In this Sunday’s 1st Reading, Amos prophesied to the Israelites “Woe to the complacent in Zion.” The Israelites had grown complacent because of their wealth and luxurious living, a complacency that blinded them to the needs of the poor.
In the Gospel, Jesus tells us the story and fate of one complacent rich man who daily ignored the sufferings of one poor man, Lazarus, who sat on his doorstep.
Traditionally this has been known as the Story of “Dives and Lazarus”. Dives is from the Latin for “rich man” and “Lazarus” from the Greek for “God has helped.”
The rich man “Dives” is dressed in purple, implying he is not just rich but exceeding rich, who dines sumptuously each day, implying not just a meal but a daily banquet.
In contrast Lazarus “God has helped” was a poor man, living on the rich man’s doorstep, covered in sores and so hungry he “would have gladly eaten his fill of the scraps that fell from the rich man’s table” but got none.
And then death comes to both and with death a great reversal. Dives is in the netherworld in torment and Lazarus is being consoled in the bosom of Abraham.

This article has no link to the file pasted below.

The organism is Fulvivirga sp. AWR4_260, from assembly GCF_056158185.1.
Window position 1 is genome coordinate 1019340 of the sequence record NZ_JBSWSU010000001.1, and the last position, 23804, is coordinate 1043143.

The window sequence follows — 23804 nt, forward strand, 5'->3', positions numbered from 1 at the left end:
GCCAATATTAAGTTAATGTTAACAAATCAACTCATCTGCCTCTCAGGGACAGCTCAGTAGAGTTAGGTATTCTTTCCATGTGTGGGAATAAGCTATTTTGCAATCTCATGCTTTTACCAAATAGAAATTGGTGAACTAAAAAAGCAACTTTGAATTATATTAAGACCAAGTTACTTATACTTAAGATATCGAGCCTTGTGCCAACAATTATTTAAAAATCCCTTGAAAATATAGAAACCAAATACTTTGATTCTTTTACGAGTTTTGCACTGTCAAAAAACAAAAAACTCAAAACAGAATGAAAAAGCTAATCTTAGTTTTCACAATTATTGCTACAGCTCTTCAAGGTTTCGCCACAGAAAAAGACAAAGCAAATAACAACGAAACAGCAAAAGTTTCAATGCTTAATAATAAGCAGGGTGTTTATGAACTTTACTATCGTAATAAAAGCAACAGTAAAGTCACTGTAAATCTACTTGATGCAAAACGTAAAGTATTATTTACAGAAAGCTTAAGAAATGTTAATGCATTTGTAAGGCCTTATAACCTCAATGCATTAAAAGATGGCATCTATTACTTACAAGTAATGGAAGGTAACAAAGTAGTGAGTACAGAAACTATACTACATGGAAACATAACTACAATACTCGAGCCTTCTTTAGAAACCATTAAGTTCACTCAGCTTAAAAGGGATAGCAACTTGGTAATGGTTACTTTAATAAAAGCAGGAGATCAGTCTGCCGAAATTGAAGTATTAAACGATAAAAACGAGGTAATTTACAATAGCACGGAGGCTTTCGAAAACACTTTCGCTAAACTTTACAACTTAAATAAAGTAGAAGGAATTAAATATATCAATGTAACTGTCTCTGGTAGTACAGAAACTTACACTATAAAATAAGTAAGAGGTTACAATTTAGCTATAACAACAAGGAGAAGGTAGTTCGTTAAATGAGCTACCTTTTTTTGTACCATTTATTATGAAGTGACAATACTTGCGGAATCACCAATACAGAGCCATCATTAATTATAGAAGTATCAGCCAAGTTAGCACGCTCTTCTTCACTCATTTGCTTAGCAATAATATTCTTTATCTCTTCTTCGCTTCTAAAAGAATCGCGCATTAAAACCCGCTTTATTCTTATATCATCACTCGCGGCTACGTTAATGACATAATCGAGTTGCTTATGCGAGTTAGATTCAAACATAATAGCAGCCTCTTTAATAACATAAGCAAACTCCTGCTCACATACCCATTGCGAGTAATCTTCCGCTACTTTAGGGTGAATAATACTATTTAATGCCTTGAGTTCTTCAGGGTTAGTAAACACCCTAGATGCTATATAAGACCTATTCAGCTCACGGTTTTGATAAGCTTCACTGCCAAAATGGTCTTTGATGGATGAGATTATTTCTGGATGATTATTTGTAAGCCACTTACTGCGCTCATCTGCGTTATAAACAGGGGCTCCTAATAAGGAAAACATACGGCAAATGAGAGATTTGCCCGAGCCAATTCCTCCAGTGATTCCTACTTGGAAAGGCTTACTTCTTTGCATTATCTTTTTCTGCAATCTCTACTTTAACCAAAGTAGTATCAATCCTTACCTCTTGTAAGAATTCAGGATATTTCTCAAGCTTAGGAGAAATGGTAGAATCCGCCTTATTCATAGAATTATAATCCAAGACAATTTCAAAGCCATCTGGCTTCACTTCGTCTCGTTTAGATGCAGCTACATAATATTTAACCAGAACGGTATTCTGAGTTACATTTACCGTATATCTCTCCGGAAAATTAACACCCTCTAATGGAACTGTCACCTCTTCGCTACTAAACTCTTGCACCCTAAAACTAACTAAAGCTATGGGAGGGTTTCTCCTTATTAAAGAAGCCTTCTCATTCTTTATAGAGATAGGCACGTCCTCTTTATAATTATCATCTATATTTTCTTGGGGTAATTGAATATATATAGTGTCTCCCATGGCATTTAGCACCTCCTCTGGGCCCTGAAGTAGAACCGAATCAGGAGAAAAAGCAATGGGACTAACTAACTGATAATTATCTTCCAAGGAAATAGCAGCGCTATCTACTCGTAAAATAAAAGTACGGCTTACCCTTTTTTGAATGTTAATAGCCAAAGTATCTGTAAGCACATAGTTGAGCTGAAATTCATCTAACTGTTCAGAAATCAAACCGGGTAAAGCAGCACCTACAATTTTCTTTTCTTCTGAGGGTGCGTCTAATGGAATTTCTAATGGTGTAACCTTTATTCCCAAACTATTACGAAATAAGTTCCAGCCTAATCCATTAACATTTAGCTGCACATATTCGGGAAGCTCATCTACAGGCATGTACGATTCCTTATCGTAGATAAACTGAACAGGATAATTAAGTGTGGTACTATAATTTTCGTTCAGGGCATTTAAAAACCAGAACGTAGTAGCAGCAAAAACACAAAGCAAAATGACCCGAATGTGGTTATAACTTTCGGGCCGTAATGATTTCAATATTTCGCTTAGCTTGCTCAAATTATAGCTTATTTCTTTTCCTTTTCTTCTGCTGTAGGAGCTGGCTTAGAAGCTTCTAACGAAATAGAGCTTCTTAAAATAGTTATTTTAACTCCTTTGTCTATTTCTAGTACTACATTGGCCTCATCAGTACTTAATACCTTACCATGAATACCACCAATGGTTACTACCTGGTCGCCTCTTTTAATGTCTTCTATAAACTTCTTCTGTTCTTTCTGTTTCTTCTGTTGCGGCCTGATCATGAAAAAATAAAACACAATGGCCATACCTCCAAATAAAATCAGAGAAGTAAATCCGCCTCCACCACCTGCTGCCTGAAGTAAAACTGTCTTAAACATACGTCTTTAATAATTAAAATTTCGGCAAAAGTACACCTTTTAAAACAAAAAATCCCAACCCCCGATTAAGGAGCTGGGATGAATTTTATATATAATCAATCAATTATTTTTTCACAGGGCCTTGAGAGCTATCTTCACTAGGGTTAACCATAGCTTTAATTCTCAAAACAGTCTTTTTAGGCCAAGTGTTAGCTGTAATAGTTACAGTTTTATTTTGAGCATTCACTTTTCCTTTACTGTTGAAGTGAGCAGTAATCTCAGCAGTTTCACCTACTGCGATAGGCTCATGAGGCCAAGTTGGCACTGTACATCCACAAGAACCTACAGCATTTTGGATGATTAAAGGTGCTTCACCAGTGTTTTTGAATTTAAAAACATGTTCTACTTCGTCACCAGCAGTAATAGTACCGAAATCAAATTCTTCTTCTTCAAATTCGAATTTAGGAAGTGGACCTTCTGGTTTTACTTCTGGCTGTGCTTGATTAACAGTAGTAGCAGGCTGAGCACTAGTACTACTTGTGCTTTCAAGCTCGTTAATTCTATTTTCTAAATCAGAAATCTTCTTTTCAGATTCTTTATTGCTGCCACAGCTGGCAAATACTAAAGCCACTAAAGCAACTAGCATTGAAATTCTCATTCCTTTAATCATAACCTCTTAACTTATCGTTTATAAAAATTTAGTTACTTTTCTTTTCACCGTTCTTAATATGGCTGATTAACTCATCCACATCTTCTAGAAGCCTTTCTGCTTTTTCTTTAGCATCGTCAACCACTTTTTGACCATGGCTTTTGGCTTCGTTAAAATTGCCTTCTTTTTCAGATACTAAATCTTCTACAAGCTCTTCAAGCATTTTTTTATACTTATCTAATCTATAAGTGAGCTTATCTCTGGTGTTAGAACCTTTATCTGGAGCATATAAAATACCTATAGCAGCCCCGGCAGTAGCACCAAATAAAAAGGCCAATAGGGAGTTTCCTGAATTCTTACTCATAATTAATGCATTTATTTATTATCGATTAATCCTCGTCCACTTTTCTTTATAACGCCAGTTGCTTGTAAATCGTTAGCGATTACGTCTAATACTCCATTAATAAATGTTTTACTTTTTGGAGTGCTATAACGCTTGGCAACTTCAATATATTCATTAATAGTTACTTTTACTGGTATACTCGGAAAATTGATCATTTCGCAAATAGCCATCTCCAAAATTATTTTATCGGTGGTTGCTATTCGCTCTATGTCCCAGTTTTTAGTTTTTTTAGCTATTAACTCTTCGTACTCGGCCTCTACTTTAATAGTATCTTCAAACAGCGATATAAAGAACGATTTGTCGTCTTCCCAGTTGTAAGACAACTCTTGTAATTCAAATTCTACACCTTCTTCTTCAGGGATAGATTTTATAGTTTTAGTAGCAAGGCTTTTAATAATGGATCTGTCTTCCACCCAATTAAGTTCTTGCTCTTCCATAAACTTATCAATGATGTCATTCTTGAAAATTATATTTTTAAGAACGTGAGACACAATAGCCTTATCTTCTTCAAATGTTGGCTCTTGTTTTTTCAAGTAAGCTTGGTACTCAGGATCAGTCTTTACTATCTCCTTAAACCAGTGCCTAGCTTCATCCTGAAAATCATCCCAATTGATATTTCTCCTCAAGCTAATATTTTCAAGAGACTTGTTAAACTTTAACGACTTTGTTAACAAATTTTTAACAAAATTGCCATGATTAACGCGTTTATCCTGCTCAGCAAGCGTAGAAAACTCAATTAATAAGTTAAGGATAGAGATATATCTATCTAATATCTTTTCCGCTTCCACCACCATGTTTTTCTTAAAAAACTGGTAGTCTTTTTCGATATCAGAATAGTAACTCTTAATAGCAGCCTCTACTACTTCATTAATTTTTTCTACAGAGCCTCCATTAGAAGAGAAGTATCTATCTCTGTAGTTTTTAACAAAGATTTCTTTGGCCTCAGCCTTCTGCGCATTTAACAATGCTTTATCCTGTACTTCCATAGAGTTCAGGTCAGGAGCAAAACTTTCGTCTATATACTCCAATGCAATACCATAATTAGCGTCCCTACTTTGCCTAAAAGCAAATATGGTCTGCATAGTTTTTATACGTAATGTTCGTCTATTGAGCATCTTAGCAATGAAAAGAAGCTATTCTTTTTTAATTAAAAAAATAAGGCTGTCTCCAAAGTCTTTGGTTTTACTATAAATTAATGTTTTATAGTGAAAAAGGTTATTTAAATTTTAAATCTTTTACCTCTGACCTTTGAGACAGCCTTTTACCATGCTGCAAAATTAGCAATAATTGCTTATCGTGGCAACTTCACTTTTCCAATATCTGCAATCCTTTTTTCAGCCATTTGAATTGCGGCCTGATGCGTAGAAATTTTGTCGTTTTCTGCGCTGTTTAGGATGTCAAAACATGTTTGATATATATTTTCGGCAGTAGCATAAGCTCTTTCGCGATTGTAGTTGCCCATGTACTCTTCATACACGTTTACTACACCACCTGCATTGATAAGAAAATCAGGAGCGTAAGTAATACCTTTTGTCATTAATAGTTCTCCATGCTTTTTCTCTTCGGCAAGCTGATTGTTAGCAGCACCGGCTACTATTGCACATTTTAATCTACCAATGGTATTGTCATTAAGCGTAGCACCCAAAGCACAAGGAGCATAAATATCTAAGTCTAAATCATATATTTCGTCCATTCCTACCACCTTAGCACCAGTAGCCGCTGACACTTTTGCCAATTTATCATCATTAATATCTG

What was Dives’ sin? The story doesn’t accuse him of immorality. He may very well have been a pious man, praying, fasting and offering generously in the Temple. But, it seems, his wealth and luxurious life style had lulled him into a complacency that blinded him to the needs of the poor, specifically the needs of the poor suffering Lazarus. We call this the sin of omission, not doing what we have an obligation to do. At death he is judged and is in torment for what he failed to do.
He pleads with Abraham for some relief.
“Abraham, send Lazarus to dip his finger in water and then come and touch and cool my tongue.”
“No my child, death has established a great chasm that cannot be crossed.”
Dives then pleads for his five brothers who he knows will share his fate if they do not repent. He begs Abraham to send Lazarus to his five brothers to warn them.
“No, God sent them Moses and the prophets. Let them listen to them.”
“But Abraham they will not listen but if you allow someone (presumably Lazarus) to rise from the dead and warn them – then they will listen.”
“No, if they will not listen to Moses and the prophets, neither will they be persuaded even if someone should rise from the dead.”
These are sobering thoughts that can just as easily be applied to us who live in one of the richest countries in the world. If Amos were alive today he might just as well say, “Woe to the complacent in Ocean City!”
We hear Moses and the prophets in the Mass reading every Sunday and we are in the presence of someone who rose from the dead, Jesus Christ, who is present to us, Body, Blood, Soul and Divinity in the Eucharist. When you receive Jesus today ask him to shake any complacency that lingers in your hearts. It was too late for the rich man but it’s not too late for us.